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Towards General Natural Language Understanding with Probabilistic Worldbuilding
Abulhair Saparov | Tom M. Mitchell
Transactions of the Association for Computational Linguistics, Volume 10

We introduce the Probabilistic Worldbuilding Model (PWM), a new fully symbolic Bayesian model of semantic parsing and reasoning, as a first step in a research program toward more domain- and task-general NLU and AI. Humans create internal mental models of their observations that greatly aid in their ability to understand and reason about a large variety of problems. In PWM, the meanings of sentences, acquired facts about the world, and intermediate steps in reasoning are all expressed in a human-readable formal language, with the design goal of interpretability. PWM is Bayesian, designed specifically to be able to generalize to new domains and new tasks. We derive and implement an inference algorithm that reads sentences by parsing and abducing updates to its latent world model that capture the semantics of those sentences, and evaluate it on two out-of-domain question-answering datasets: (1) ProofWriter and (2) a new dataset we call FictionalGeoQA, designed to be more representative of real language but still simple enough to focus on evaluating reasoning ability, while being robust against heuristics. Our method outperforms baselines on both, thereby demonstrating its value as a proof-of-concept.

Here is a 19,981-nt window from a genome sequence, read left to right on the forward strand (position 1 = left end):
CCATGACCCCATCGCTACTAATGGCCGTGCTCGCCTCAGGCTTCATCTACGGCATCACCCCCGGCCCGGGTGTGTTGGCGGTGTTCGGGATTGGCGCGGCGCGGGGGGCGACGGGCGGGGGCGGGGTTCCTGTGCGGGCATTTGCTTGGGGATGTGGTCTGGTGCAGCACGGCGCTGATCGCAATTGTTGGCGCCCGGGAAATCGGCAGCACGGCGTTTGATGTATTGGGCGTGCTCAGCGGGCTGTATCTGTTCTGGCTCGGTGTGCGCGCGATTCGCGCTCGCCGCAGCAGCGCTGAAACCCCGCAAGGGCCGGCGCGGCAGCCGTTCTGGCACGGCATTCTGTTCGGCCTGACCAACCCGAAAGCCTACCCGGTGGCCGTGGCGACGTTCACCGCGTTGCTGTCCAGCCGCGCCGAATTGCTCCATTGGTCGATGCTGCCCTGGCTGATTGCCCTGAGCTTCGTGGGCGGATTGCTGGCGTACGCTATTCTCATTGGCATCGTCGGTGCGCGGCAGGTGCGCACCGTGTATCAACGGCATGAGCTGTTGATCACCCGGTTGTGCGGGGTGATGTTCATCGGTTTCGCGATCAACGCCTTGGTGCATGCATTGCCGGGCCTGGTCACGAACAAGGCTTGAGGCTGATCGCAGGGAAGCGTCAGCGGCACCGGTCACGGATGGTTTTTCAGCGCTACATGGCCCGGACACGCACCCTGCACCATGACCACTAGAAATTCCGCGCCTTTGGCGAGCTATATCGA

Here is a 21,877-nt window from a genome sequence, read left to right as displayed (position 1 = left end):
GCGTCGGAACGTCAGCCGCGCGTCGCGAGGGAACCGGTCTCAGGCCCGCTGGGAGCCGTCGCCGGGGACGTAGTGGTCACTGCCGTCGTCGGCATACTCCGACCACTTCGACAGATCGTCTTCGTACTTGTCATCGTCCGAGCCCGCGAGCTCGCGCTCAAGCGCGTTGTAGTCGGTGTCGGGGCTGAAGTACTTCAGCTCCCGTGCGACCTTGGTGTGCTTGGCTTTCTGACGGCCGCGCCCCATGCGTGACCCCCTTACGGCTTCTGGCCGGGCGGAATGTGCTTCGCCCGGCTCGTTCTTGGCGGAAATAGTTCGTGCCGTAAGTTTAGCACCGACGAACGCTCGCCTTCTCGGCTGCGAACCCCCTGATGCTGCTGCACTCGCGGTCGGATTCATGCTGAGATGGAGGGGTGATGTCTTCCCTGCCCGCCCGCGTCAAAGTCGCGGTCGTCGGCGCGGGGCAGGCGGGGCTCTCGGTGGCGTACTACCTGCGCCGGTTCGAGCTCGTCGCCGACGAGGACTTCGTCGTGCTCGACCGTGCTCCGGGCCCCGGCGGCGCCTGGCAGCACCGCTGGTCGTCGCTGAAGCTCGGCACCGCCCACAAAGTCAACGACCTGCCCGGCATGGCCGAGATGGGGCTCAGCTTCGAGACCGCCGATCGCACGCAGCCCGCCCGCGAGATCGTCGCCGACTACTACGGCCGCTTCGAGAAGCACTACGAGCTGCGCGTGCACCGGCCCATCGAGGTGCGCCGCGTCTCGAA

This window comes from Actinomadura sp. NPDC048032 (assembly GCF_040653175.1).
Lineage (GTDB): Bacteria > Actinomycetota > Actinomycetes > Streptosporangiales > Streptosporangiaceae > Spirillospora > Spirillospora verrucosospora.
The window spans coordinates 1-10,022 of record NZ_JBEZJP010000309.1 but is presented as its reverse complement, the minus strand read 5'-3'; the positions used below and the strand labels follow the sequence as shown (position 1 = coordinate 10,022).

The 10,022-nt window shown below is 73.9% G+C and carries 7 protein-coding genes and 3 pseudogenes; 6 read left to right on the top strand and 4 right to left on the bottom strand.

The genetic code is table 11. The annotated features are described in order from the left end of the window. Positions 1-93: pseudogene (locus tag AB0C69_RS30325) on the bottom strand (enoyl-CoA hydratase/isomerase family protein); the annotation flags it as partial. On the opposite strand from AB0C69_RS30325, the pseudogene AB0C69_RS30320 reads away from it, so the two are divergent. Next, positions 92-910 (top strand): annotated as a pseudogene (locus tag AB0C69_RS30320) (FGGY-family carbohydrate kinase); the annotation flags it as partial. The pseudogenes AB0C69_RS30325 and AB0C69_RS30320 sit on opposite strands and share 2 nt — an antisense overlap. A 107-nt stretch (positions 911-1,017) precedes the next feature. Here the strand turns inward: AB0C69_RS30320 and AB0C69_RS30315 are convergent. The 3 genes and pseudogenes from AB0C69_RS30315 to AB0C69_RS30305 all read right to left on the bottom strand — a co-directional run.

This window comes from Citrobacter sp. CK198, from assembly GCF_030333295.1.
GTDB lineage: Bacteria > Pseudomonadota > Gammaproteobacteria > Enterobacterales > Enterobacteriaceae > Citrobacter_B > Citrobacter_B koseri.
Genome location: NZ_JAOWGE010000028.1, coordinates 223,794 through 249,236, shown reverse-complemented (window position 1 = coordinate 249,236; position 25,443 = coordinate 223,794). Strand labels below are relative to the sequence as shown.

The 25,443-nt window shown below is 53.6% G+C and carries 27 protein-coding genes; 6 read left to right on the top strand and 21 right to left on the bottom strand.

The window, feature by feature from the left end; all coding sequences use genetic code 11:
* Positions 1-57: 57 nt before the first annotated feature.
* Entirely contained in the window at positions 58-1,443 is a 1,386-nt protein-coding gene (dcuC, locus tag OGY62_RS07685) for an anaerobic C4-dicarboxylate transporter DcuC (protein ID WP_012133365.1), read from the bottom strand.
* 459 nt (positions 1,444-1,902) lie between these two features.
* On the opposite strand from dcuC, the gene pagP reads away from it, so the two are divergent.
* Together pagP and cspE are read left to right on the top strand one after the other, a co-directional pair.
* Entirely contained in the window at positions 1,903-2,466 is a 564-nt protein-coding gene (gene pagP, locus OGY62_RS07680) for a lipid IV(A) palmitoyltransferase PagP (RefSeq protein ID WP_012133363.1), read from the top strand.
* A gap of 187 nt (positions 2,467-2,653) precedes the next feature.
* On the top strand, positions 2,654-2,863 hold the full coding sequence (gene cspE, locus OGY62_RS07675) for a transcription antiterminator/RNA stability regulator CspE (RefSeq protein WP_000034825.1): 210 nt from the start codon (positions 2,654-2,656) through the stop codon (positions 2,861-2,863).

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A Probabilistic Generative Grammar for Semantic Parsing
Abulhair Saparov | Vijay Saraswat | Tom Mitchell
Proceedings of the 21st Conference on Computational Natural Language Learning (CoNLL 2017)

We present a generative model of natural language sentences and demonstrate its application to semantic parsing. In the generative process, a logical form sampled from a prior, and conditioned on this logical form, a grammar probabilistically generates the output sentence. Grammar induction using MCMC is applied to learn the grammar given a set of labeled sentences with corresponding logical forms. We develop a semantic parser that finds the logical form with the highest posterior probability exactly. We obtain strong results on the GeoQuery dataset and achieve state-of-the-art F1 on Jobs.